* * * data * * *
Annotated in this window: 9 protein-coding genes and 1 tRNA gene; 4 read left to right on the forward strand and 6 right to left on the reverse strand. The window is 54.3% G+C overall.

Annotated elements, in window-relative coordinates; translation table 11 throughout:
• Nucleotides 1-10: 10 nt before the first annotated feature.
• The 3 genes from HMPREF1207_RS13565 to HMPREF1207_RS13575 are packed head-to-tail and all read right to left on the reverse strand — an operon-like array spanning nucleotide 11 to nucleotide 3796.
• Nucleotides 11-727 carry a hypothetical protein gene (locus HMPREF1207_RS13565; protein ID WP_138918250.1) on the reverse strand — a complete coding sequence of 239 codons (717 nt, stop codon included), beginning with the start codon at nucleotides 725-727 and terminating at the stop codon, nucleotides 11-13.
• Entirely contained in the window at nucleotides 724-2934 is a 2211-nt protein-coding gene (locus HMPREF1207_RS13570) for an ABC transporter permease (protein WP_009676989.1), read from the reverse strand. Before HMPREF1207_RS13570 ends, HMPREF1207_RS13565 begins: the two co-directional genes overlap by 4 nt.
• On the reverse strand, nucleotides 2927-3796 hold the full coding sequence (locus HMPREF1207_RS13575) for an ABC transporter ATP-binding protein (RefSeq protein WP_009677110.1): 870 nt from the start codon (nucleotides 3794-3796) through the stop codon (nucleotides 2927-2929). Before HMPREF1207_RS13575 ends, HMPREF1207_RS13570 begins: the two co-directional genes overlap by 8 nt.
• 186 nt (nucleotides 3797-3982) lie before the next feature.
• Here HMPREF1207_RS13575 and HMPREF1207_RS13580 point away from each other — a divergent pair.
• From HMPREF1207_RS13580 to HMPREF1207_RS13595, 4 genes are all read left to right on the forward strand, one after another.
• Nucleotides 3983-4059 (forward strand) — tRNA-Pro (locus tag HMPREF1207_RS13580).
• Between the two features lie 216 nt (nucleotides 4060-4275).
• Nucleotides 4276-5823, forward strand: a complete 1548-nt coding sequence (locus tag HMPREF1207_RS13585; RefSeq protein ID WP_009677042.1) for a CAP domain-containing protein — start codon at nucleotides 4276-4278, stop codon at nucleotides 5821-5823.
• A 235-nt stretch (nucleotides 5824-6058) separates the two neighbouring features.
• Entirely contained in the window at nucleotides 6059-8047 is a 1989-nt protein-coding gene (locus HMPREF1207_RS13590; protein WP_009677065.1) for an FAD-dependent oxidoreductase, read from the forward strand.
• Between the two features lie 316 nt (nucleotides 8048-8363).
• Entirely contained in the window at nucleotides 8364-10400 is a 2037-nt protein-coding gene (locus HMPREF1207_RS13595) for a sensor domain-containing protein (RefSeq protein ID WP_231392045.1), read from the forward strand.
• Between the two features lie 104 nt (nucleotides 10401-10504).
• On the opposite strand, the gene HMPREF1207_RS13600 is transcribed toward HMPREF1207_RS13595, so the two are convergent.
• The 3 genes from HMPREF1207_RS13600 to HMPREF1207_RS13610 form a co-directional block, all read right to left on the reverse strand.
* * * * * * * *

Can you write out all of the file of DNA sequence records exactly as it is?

Annotated in this window: 9 protein-coding genes and 1 tRNA gene; 4 read left to right on the forward strand and 6 right to left on the reverse strand. The window is 54.3% G+C overall.

Annotated elements, in window-relative coordinates; translation table 11 throughout:
• Nucleotides 1-10: 10 nt before the first annotated feature.
• The 3 genes from HMPREF1207_RS13565 to HMPREF1207_RS13575 are packed head-to-tail and all read right to left on the reverse strand — an operon-like array spanning nucleotide 11 to nucleotide 3796.
• Nucleotides 11-727 carry a hypothetical protein gene (locus HMPREF1207_RS13565; protein ID WP_138918250.1) on the reverse strand — a complete coding sequence of 239 codons (717 nt, stop codon included), beginning with the start codon at nucleotides 725-727 and terminating at the stop codon, nucleotides 11-13.
• Entirely contained in the window at nucleotides 724-2934 is a 2211-nt protein-coding gene (locus HMPREF1207_RS13570) for an ABC transporter permease (protein WP_009676989.1), read from the reverse strand. Before HMPREF1207_RS13570 ends, HMPREF1207_RS13565 begins: the two co-directional genes overlap by 4 nt.
• On the reverse strand, nucleotides 2927-3796 hold the full coding sequence (locus HMPREF1207_RS13575) for an ABC transporter ATP-binding protein (RefSeq protein WP_009677110.1): 870 nt from the start codon (nucleotides 3794-3796) through the stop codon (nucleotides 2927-2929). Before HMPREF1207_RS13575 ends, HMPREF1207_RS13570 begins: the two co-directional genes overlap by 8 nt.
• 186 nt (nucleotides 3797-3982) lie before the next feature.
• Here HMPREF1207_RS13575 and HMPREF1207_RS13580 point away from each other — a divergent pair.
• From HMPREF1207_RS13580 to HMPREF1207_RS13595, 4 genes are all read left to right on the forward strand, one after another.
• Nucleotides 3983-4059 (forward strand) — tRNA-Pro (locus tag HMPREF1207_RS13580).
• Between the two features lie 216 nt (nucleotides 4060-4275).
• Nucleotides 4276-5823, forward strand: a complete 1548-nt coding sequence (locus tag HMPREF1207_RS13585; RefSeq protein ID WP_009677042.1) for a CAP domain-containing protein — start codon at nucleotides 4276-4278, stop codon at nucleotides 5821-5823.
• A 235-nt stretch (nucleotides 5824-6058) separates the two neighbouring features.
• Entirely contained in the window at nucleotides 6059-8047 is a 1989-nt protein-coding gene (locus HMPREF1207_RS13590; protein WP_009677065.1) for an FAD-dependent oxidoreductase, read from the forward strand.
• Between the two features lie 316 nt (nucleotides 8048-8363).
• Entirely contained in the window at nucleotides 8364-10400 is a 2037-nt protein-coding gene (locus HMPREF1207_RS13595) for a sensor domain-containing protein (RefSeq protein ID WP_231392045.1), read from the forward strand.
• Between the two features lie 104 nt (nucleotides 10401-10504).
• On the opposite strand, the gene HMPREF1207_RS13600 is transcribed toward HMPREF1207_RS13595, so the two are convergent.
• The 3 genes from HMPREF1207_RS13600 to HMPREF1207_RS13610 form a co-directional block, all read right to left on the reverse strand.